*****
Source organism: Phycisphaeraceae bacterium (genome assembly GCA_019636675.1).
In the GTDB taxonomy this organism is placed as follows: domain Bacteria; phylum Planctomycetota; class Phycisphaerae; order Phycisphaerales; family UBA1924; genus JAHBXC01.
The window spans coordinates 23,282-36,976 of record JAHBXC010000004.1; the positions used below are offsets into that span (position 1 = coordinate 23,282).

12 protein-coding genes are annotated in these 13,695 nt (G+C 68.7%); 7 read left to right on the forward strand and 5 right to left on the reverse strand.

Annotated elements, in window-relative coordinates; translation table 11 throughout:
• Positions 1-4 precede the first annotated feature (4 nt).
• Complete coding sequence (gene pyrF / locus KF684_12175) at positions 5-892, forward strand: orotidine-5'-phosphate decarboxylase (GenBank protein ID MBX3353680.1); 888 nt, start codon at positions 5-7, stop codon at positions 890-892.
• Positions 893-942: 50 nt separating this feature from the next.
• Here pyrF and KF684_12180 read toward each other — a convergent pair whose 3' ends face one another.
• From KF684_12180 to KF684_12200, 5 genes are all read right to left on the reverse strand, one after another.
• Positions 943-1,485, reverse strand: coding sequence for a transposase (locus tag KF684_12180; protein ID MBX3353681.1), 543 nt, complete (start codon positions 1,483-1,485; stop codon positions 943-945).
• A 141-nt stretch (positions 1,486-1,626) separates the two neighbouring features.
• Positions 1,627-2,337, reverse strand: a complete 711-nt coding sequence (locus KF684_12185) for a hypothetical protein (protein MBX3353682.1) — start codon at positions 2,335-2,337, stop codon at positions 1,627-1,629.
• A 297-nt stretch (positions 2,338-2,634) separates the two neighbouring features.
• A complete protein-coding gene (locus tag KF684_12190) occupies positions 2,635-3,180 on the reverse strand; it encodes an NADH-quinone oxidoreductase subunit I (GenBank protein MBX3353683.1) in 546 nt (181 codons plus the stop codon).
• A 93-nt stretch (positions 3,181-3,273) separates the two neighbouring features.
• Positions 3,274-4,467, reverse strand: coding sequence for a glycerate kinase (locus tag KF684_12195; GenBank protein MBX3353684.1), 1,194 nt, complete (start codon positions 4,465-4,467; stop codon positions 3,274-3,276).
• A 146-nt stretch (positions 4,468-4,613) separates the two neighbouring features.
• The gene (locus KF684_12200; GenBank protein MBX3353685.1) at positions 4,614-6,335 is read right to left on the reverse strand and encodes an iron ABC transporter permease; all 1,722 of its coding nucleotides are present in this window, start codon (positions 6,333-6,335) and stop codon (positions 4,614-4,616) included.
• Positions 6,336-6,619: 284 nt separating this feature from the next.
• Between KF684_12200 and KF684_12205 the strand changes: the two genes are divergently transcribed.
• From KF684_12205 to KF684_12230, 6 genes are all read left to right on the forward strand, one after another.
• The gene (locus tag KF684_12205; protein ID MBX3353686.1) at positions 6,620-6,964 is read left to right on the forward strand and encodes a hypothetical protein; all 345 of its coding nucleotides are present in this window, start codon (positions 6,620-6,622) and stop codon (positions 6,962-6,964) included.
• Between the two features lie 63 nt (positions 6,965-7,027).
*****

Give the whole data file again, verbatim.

Source organism: Phycisphaeraceae bacterium (genome assembly GCA_019636675.1).
In the GTDB taxonomy this organism is placed as follows: domain Bacteria; phylum Planctomycetota; class Phycisphaerae; order Phycisphaerales; family UBA1924; genus JAHBXC01.
The window spans coordinates 23,282-36,976 of record JAHBXC010000004.1; the positions used below are offsets into that span (position 1 = coordinate 23,282).

12 protein-coding genes are annotated in these 13,695 nt (G+C 68.7%); 7 read left to right on the forward strand and 5 right to left on the reverse strand.

Annotated elements, in window-relative coordinates; translation table 11 throughout:
• Positions 1-4 precede the first annotated feature (4 nt).
• Complete coding sequence (gene pyrF / locus KF684_12175) at positions 5-892, forward strand: orotidine-5'-phosphate decarboxylase (GenBank protein ID MBX3353680.1); 888 nt, start codon at positions 5-7, stop codon at positions 890-892.
• Positions 893-942: 50 nt separating this feature from the next.
• Here pyrF and KF684_12180 read toward each other — a convergent pair whose 3' ends face one another.
• From KF684_12180 to KF684_12200, 5 genes are all read right to left on the reverse strand, one after another.
• Positions 943-1,485, reverse strand: coding sequence for a transposase (locus tag KF684_12180; protein ID MBX3353681.1), 543 nt, complete (start codon positions 1,483-1,485; stop codon positions 943-945).
• A 141-nt stretch (positions 1,486-1,626) separates the two neighbouring features.
• Positions 1,627-2,337, reverse strand: a complete 711-nt coding sequence (locus KF684_12185) for a hypothetical protein (protein MBX3353682.1) — start codon at positions 2,335-2,337, stop codon at positions 1,627-1,629.
• A 297-nt stretch (positions 2,338-2,634) separates the two neighbouring features.
• A complete protein-coding gene (locus tag KF684_12190) occupies positions 2,635-3,180 on the reverse strand; it encodes an NADH-quinone oxidoreductase subunit I (GenBank protein MBX3353683.1) in 546 nt (181 codons plus the stop codon).
• A 93-nt stretch (positions 3,181-3,273) separates the two neighbouring features.
• Positions 3,274-4,467, reverse strand: coding sequence for a glycerate kinase (locus tag KF684_12195; GenBank protein MBX3353684.1), 1,194 nt, complete (start codon positions 4,465-4,467; stop codon positions 3,274-3,276).
• A 146-nt stretch (positions 4,468-4,613) separates the two neighbouring features.
• The gene (locus KF684_12200; GenBank protein MBX3353685.1) at positions 4,614-6,335 is read right to left on the reverse strand and encodes an iron ABC transporter permease; all 1,722 of its coding nucleotides are present in this window, start codon (positions 6,333-6,335) and stop codon (positions 4,614-4,616) included.
• Positions 6,336-6,619: 284 nt separating this feature from the next.
• Between KF684_12200 and KF684_12205 the strand changes: the two genes are divergently transcribed.
• From KF684_12205 to KF684_12230, 6 genes are all read left to right on the forward strand, one after another.
• The gene (locus tag KF684_12205; protein ID MBX3353686.1) at positions 6,620-6,964 is read left to right on the forward strand and encodes a hypothetical protein; all 345 of its coding nucleotides are present in this window, start codon (positions 6,620-6,622) and stop codon (positions 6,962-6,964) included.
• Between the two features lie 63 nt (positions 6,965-7,027).